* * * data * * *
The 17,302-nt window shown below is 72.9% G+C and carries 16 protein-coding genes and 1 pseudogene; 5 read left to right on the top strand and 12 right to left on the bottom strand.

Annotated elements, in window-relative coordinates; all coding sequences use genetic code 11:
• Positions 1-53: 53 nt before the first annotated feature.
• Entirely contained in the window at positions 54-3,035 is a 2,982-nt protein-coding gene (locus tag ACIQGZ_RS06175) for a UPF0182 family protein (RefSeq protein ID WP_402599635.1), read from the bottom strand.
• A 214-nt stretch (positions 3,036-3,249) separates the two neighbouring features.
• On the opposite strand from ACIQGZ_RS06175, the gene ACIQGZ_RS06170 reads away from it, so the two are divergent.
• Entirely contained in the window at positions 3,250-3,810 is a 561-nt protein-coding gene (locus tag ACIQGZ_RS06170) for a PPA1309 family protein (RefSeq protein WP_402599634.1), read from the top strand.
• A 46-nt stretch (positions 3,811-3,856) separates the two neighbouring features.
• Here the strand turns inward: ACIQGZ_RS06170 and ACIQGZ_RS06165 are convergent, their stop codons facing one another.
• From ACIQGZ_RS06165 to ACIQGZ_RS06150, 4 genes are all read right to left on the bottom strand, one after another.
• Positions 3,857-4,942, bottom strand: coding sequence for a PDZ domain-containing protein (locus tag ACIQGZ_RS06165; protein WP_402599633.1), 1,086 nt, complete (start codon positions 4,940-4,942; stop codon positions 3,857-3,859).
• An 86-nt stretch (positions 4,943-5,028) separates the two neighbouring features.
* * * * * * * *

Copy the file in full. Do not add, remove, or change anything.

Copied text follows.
The 17,302-nt window shown below is 72.9% G+C and carries 16 protein-coding genes and 1 pseudogene; 5 read left to right on the top strand and 12 right to left on the bottom strand.

Annotated elements, in window-relative coordinates; all coding sequences use genetic code 11:
• Positions 1-53: 53 nt before the first annotated feature.
• Entirely contained in the window at positions 54-3,035 is a 2,982-nt protein-coding gene (locus tag ACIQGZ_RS06175) for a UPF0182 family protein (RefSeq protein ID WP_402599635.1), read from the bottom strand.
• A 214-nt stretch (positions 3,036-3,249) separates the two neighbouring features.
• On the opposite strand from ACIQGZ_RS06175, the gene ACIQGZ_RS06170 reads away from it, so the two are divergent.
• Entirely contained in the window at positions 3,250-3,810 is a 561-nt protein-coding gene (locus tag ACIQGZ_RS06170) for a PPA1309 family protein (RefSeq protein WP_402599634.1), read from the top strand.
• A 46-nt stretch (positions 3,811-3,856) separates the two neighbouring features.
• Here the strand turns inward: ACIQGZ_RS06170 and ACIQGZ_RS06165 are convergent, their stop codons facing one another.
• From ACIQGZ_RS06165 to ACIQGZ_RS06150, 4 genes are all read right to left on the bottom strand, one after another.
• Positions 3,857-4,942, bottom strand: coding sequence for a PDZ domain-containing protein (locus tag ACIQGZ_RS06165; protein WP_402599633.1), 1,086 nt, complete (start codon positions 4,940-4,942; stop codon positions 3,857-3,859).
• An 86-nt stretch (positions 4,943-5,028) separates the two neighbouring features.